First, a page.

The Disappearance of Alice Creed (2009)
By: Rip on February 7, 2011  | 
Icon | Region 4, PAL | 2.35:1 (16:9 enhanced) | English DD 5.1 | 96 minutes (Full Specs)
The Movie
Cover Art
Director: J Blakeson
Starring: Gemma Arterton, Martin Compston, Eddie Marsan
Screenplay: J Blakeson
Country: UK
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The Disappearance Of Alice Creed opens with a couple of low-rent kidnappers just out of jail, Vic (Eddie Marsan) and Danny (Martin Compston), preparing to kidnap a young woman by the name of Alice Creed (Gemma Arterton), who is the estranged daughter of a wealthy business man. They line a van with matting, nail rubber to the walls of a room in a nondescript apartment, attaching bolts to the doors and hardware to the bed. After disguising themselves as policemen, they haul a screaming Alice into the van and bring her to the room. They then gag and tie her to the bed, rip off her clothes and photograph her naked. Redressing her, they place a sack over her head and then leave. Sans credits and dialogue, this beautifully edited opening sequence is really all I can tell you about the utterly riveting British crime thriller that is, The Disappearance Of Alice Creed. To say anymore would be to spoil the many surprises the film has in store.

Almost the entire film takes place in one location, that being where Alice Creed is held. This audaciously simple set-up therefore eschews any contact with the world outside of the meticulously reinforced apartment, so some pretty neat narrative tricks are required to maintain interest. And first time feature director J Blakeson (who also wrote the The Descent 2) has some real gems up his sleeve. The restricted scenario effectively evades creative dead-ends by honing in on the psychology of crime and there are at least two unexpected twists (or reveals, as director Blakeson prefers to call them) that occur early in the film that, at least for me, came as a surprise. These moments may seem somewhat contrived, and probably will to some viewers, but I thought they were still grounded in reality and carried off brilliantly by the sheer commitment of the actors. With only three faces, much of the film's success depends on believable characters to bring it all to life and the three performances here are impeccable in their realism.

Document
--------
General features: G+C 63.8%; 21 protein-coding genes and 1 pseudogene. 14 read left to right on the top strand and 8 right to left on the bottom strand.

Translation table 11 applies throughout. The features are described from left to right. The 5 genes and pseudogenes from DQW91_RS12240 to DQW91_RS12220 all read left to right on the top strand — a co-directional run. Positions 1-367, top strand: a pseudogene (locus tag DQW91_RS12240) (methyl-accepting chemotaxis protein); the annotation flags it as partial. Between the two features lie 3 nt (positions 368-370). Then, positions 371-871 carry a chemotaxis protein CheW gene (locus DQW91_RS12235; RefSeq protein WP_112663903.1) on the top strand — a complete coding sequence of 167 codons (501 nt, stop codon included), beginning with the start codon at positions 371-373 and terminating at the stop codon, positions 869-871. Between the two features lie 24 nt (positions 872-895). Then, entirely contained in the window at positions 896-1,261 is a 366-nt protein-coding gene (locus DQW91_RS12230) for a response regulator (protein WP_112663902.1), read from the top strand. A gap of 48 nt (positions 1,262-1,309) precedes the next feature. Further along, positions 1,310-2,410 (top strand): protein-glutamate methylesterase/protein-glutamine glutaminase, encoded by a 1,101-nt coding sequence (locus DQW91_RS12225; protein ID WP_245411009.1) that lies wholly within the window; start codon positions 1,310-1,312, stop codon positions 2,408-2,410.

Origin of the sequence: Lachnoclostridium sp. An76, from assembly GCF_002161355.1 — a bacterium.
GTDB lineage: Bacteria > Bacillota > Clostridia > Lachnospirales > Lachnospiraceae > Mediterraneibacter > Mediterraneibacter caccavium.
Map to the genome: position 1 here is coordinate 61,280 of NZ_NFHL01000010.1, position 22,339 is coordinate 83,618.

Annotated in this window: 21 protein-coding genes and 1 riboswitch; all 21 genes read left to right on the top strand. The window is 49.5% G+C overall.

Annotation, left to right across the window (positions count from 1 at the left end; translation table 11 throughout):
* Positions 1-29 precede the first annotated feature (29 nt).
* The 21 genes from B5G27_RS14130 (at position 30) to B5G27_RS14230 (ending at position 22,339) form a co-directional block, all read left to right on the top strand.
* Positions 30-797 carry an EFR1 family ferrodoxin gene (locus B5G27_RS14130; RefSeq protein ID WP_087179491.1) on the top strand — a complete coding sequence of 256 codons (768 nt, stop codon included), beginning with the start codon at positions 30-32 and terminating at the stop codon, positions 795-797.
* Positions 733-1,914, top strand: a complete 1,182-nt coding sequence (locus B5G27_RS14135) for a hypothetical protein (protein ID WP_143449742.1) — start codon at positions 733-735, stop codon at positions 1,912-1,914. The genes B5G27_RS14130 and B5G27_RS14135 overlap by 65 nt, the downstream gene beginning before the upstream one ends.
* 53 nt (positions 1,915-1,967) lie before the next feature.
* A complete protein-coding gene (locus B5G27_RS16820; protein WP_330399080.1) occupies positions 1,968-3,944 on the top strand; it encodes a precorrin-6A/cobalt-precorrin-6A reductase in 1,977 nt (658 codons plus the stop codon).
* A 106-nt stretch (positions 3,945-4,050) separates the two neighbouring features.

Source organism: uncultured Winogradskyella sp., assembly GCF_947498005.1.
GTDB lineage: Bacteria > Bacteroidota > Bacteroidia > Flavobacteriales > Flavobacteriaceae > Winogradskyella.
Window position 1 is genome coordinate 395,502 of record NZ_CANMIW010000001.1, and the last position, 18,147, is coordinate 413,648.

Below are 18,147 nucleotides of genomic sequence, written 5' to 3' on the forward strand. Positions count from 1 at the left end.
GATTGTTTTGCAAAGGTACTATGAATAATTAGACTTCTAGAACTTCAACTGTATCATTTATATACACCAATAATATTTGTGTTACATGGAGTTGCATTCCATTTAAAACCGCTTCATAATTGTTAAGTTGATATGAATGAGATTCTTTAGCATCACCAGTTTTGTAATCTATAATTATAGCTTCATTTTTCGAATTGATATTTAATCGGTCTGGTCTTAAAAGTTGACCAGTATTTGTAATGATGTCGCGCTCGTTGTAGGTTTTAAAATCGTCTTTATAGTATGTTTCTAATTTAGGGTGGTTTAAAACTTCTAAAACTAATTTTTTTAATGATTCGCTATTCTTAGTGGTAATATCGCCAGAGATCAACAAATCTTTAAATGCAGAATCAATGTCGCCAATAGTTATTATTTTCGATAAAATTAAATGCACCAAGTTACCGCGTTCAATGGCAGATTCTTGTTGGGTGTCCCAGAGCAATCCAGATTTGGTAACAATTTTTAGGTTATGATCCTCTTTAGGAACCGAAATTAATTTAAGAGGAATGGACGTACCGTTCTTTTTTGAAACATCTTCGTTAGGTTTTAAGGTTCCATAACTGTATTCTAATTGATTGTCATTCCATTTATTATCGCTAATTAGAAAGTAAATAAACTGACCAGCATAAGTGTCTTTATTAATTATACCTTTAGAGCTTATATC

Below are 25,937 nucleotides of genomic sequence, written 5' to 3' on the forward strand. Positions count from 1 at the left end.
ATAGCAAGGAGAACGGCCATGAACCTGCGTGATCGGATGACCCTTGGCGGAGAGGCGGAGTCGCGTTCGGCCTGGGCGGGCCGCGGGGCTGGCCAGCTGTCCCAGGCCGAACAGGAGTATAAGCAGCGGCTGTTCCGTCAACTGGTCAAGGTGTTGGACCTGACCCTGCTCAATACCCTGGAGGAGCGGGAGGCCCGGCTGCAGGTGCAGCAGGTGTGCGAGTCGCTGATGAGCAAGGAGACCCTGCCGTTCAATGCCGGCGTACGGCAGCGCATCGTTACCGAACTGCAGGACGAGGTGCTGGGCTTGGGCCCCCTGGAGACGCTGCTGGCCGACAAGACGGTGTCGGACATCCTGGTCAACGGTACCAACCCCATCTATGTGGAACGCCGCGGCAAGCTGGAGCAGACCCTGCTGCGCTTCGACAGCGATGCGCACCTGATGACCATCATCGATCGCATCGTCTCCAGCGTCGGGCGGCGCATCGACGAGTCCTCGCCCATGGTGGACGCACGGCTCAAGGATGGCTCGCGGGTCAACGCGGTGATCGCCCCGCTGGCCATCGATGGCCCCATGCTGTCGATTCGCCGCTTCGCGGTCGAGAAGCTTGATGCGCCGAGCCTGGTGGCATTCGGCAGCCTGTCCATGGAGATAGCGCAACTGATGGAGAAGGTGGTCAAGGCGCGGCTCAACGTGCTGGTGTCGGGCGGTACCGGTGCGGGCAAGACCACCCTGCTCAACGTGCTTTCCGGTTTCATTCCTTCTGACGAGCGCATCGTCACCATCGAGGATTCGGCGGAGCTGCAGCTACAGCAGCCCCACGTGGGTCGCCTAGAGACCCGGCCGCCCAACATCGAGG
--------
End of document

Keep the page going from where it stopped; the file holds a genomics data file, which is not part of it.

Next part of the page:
Gemma Arterton (Quantum Of Solace) delivers her best work to date as Alice and she really nails the emotional stuff, especially so in a heartbreaking moment that involves a video-taped ransom note. Arterton says she refused to use a body double during the scene in which her kidnappers rip and cut her clothing off while she is cuffed to a bed, all because she wanted to feel real fear. It's a strong moment and very difficult to watch. Scottish actor Martin Compston (Doomsday) is spot on as Danny, the weaker of the two kidnappers, and once again, the great British character player, Eddie Marsan (V For Vendetta), steals the show as the both chilling and vulnerable ex-con kidnapper, Vic.

Director J Blakeson's work here is remarkably assured, given that this is his debut feature and the fact that he is responsible for the terrific script. He creates an effectively claustrophobic atmosphere and palpable level of suspense throughout. The tightly constructed script is never in sync with the audience's expectations and the beautiful scope photography belies the film's low budget. It's also very well edited by Mark Eckersley and features a haunting music score by Marc Canham that creates an all pervading sense of dread.
Icon Entertainment present this film in its original aspect ratio of 2:35, with 16x9 enhancement. Whilst it's not reference quality, it's clear and fairly sharp, and devoid of any of those horrible little digital nasties.
English Dolby Digital 5.1 or 2.0 are the options here. Given that the film is dialogue based, there is still some nice incidental surround effects to add to the atmosphere that is so well created. Good stuff.
Extra Features
We get a very interesting and insightful commentary here from director J Blakeson. Aspiring film makers will love it. Also included are a short 'making-of', an extended scene with commentary, storyboard comparisons and two trailers.
The Verdict
Movie Score
Disc Score
Overall Score
The Disappearance Of Alice Creed was one of the best British films of last year, and for those who missed it at the cinema, it plays wonderfully on home video. An incredible debut for director J Blakeson and I believe he is a fellow to watch out for. With a terrific script and superb performances, this is one nail-biting thriller not to be missed.

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